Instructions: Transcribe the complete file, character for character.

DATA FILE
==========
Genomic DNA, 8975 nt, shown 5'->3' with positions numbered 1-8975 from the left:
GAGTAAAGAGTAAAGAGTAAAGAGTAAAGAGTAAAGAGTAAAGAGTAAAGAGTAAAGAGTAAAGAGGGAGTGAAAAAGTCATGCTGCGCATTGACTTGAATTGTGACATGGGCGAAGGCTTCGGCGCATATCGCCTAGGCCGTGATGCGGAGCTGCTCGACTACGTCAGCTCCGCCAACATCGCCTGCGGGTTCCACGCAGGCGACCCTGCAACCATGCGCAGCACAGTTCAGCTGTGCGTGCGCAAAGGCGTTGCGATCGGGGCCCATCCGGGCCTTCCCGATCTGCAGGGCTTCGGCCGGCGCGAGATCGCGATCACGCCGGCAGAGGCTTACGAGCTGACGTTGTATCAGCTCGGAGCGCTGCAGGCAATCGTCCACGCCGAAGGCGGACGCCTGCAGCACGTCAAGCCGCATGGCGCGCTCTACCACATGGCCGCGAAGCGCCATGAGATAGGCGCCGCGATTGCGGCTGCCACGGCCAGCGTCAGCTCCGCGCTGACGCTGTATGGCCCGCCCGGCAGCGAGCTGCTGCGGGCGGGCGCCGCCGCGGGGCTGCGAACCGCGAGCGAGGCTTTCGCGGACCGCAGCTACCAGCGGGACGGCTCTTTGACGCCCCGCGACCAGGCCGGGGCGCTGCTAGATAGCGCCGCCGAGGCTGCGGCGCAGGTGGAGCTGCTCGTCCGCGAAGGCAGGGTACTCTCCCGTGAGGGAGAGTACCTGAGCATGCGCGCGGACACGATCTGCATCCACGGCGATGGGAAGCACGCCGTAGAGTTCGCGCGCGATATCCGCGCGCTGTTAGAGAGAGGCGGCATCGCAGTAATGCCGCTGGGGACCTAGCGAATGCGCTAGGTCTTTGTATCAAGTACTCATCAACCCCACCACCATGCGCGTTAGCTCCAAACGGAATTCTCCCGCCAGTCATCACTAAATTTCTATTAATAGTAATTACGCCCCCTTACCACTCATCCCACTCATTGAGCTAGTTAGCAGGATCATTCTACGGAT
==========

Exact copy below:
Genomic DNA, 8975 nt, shown 5'->3' with positions numbered 1-8975 from the left:
GAGTAAAGAGTAAAGAGTAAAGAGTAAAGAGTAAAGAGTAAAGAGTAAAGAGTAAAGAGTAAAGAGGGAGTGAAAAAGTCATGCTGCGCATTGACTTGAATTGTGACATGGGCGAAGGCTTCGGCGCATATCGCCTAGGCCGTGATGCGGAGCTGCTCGACTACGTCAGCTCCGCCAACATCGCCTGCGGGTTCCACGCAGGCGACCCTGCAACCATGCGCAGCACAGTTCAGCTGTGCGTGCGCAAAGGCGTTGCGATCGGGGCCCATCCGGGCCTTCCCGATCTGCAGGGCTTCGGCCGGCGCGAGATCGCGATCACGCCGGCAGAGGCTTACGAGCTGACGTTGTATCAGCTCGGAGCGCTGCAGGCAATCGTCCACGCCGAAGGCGGACGCCTGCAGCACGTCAAGCCGCATGGCGCGCTCTACCACATGGCCGCGAAGCGCCATGAGATAGGCGCCGCGATTGCGGCTGCCACGGCCAGCGTCAGCTCCGCGCTGACGCTGTATGGCCCGCCCGGCAGCGAGCTGCTGCGGGCGGGCGCCGCCGCGGGGCTGCGAACCGCGAGCGAGGCTTTCGCGGACCGCAGCTACCAGCGGGACGGCTCTTTGACGCCCCGCGACCAGGCCGGGGCGCTGCTAGATAGCGCCGCCGAGGCTGCGGCGCAGGTGGAGCTGCTCGTCCGCGAAGGCAGGGTACTCTCCCGTGAGGGAGAGTACCTGAGCATGCGCGCGGACACGATCTGCATCCACGGCGATGGGAAGCACGCCGTAGAGTTCGCGCGCGATATCCGCGCGCTGTTAGAGAGAGGCGGCATCGCAGTAATGCCGCTGGGGACCTAGCGAATGCGCTAGGTCTTTGTATCAAGTACTCATCAACCCCACCACCATGCGCGTTAGCTCCAAACGGAATTCTCCCGCCAGTCATCACTAAATTTCTATTAATAGTAATTACGCCCCCTTACCACTCATCCCACTCATTGAGCTAGTTAGCAGGATCATTCTACGGAT